Bandon Dunes Resort long ago earned its bona fides as a golf destination, and a trip to that seaside retreat in south Oregon has become as much a bucket-list expedition for recreational golfers as one to, say, Pebble Beach or St. Andrews. The courses are the biggest draw, and Bandon boasts five 18-hole gems that are routed across windswept bluffs and in and around forests, meadows and dunes.
David McLay Kidd crafted the original Bandon Dunes layout, which opened in 1999, and in later years Bill Coore, Ben Crenshaw, Tom Doak and Jim Urbina fashioned four others – Pacific Dunes, Bandon Trails, Old Macdonald and the newly opened Sheep Ranch. Collectively, their designs make excellent use of rugged, well-contoured land, with holes running long and short and doglegging left and right.
Equally enticing are the sweeping views of the Pacific Ocean, the near-constant wind, the roar of the waves breaking on the beaches, the swathes of gorse that bloom brilliant yellow in spring and the way those links-style layouts compel golfers to play a traditional ground game. Bump-and-run is the call at Bandon, not bomb-and-gouge, and its Old World ethos is only enhanced by the presence of a robust caddie program and an insistence that golfers walk unless they have medical concerns.
What has also become clear over the years is that Bandon Dunes is an excellent tournament venue. That point was most recently underscored when the resort served as the site of the 2020 U.S. Amateur, with the original Bandon Dunes as well as Coore and Crenshaw’s Bandon Trails used for the competition. It marked the seventh time the remote outpost has hosted a USGA championship, and once again contestants heartily sang its praises. So did association leaders, and the likelihood of Bandon hosting more of their tournaments is a gimme, especially given the enthusiasm that Mike Keiser, the greeting card magnate who created the resort, has for the USGA and elite amateur golf.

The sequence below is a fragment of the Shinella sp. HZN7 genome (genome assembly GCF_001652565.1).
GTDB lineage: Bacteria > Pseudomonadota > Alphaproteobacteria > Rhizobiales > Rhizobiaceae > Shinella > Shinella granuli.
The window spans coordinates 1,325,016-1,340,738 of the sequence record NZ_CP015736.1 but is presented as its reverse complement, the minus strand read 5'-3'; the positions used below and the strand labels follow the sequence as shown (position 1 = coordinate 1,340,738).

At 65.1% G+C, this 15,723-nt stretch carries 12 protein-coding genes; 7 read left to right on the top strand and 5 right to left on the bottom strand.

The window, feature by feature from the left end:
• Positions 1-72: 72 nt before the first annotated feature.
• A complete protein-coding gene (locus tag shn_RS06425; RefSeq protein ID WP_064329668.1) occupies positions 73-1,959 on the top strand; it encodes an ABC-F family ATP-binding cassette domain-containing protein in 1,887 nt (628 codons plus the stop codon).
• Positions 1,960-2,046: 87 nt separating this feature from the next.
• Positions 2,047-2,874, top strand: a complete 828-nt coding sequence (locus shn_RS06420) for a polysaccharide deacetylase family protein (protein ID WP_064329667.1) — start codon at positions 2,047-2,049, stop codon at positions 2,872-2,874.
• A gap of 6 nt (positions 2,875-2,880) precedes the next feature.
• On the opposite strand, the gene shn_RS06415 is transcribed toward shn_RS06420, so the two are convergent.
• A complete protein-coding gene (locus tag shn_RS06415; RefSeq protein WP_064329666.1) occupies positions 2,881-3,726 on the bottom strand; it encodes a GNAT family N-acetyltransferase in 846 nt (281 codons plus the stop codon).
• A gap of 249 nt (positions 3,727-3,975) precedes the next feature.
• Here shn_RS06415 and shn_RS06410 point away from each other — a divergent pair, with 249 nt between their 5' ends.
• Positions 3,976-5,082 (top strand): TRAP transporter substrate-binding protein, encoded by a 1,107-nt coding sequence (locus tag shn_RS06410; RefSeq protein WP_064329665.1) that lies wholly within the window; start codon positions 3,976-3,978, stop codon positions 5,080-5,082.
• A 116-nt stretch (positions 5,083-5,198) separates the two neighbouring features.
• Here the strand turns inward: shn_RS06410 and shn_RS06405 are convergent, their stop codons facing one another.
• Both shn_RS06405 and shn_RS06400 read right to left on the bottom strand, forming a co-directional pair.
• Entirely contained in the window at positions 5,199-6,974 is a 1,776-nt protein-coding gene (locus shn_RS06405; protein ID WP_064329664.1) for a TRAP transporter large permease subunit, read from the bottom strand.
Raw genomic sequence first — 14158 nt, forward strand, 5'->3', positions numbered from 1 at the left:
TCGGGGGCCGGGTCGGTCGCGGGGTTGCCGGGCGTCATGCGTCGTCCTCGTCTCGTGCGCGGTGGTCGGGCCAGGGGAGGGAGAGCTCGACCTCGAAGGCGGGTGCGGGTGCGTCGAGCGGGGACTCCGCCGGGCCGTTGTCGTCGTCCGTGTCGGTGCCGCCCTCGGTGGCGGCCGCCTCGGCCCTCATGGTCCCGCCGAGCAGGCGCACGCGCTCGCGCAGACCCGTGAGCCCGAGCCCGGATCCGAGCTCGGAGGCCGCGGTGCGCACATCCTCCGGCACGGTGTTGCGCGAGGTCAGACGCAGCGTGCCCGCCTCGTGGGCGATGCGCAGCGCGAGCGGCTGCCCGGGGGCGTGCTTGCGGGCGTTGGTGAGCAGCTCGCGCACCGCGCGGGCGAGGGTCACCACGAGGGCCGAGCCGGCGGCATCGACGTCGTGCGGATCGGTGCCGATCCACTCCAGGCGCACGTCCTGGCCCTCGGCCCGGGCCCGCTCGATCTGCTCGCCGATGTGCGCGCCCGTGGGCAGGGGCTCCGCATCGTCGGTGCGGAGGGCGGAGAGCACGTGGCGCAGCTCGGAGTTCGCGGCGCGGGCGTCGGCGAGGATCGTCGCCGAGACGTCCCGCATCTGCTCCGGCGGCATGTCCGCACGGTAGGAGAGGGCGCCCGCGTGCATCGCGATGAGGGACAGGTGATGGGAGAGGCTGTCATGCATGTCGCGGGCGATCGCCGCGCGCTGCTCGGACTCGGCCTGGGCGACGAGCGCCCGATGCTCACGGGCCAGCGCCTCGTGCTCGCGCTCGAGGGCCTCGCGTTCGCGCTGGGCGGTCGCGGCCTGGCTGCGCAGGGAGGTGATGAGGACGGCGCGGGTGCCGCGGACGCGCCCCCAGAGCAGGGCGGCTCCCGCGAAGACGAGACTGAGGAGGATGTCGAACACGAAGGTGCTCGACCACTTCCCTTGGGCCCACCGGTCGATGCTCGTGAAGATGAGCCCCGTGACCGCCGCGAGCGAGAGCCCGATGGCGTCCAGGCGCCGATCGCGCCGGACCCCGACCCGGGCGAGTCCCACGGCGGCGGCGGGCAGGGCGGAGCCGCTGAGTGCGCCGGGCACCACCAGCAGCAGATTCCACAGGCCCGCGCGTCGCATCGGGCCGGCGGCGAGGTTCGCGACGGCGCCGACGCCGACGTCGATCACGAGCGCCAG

“I have now played in three tournaments at Bandon, and I like the courses more and more each time,” said 58-year-old Gene Elliott, an amateur from Iowa who has competed in 34 USGA championships. “It’s as close to Scotland as you get in the U.S., and very well-suited for both stroke and match play. I also like the different weather elements you get on given days, the wind and fog and maybe a bit of rain, and the firmness of the fairways and greens, and how you have to be creative with every shot.”
Added Stewart Hagestad, a two-time Walker Cupper and winner of the 2016 U.S. Mid-Amateur: “Bandon really is an awesome place and a fantastic venue for a U.S. Amateur.”
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